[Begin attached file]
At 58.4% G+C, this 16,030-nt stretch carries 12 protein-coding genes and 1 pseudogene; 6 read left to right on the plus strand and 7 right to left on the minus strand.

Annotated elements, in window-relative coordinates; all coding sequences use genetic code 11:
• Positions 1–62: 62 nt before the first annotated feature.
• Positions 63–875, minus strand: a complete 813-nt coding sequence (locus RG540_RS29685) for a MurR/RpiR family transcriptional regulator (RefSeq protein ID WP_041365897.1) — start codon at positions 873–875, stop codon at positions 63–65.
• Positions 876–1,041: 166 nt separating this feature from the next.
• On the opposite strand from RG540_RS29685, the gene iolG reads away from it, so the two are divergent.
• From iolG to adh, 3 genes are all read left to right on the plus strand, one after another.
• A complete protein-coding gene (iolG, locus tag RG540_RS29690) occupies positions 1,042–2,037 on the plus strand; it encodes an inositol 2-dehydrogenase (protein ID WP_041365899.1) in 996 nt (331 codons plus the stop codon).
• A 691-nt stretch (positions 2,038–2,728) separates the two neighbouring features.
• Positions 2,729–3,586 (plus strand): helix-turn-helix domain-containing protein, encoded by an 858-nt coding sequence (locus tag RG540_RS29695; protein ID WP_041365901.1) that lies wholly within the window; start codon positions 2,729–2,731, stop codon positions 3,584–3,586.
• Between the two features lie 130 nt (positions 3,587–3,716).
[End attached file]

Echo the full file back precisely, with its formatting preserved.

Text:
At 58.4% G+C, this 16,030-nt stretch carries 12 protein-coding genes and 1 pseudogene; 6 read left to right on the plus strand and 7 right to left on the minus strand.

Annotated elements, in window-relative coordinates; all coding sequences use genetic code 11:
• Positions 1–62: 62 nt before the first annotated feature.
• Positions 63–875, minus strand: a complete 813-nt coding sequence (locus RG540_RS29685) for a MurR/RpiR family transcriptional regulator (RefSeq protein ID WP_041365897.1) — start codon at positions 873–875, stop codon at positions 63–65.
• Positions 876–1,041: 166 nt separating this feature from the next.
• On the opposite strand from RG540_RS29685, the gene iolG reads away from it, so the two are divergent.
• From iolG to adh, 3 genes are all read left to right on the plus strand, one after another.
• A complete protein-coding gene (iolG, locus tag RG540_RS29690) occupies positions 1,042–2,037 on the plus strand; it encodes an inositol 2-dehydrogenase (protein ID WP_041365899.1) in 996 nt (331 codons plus the stop codon).
• A 691-nt stretch (positions 2,038–2,728) separates the two neighbouring features.
• Positions 2,729–3,586 (plus strand): helix-turn-helix domain-containing protein, encoded by an 858-nt coding sequence (locus tag RG540_RS29695; protein ID WP_041365901.1) that lies wholly within the window; start codon positions 2,729–2,731, stop codon positions 3,584–3,586.
• Between the two features lie 130 nt (positions 3,587–3,716).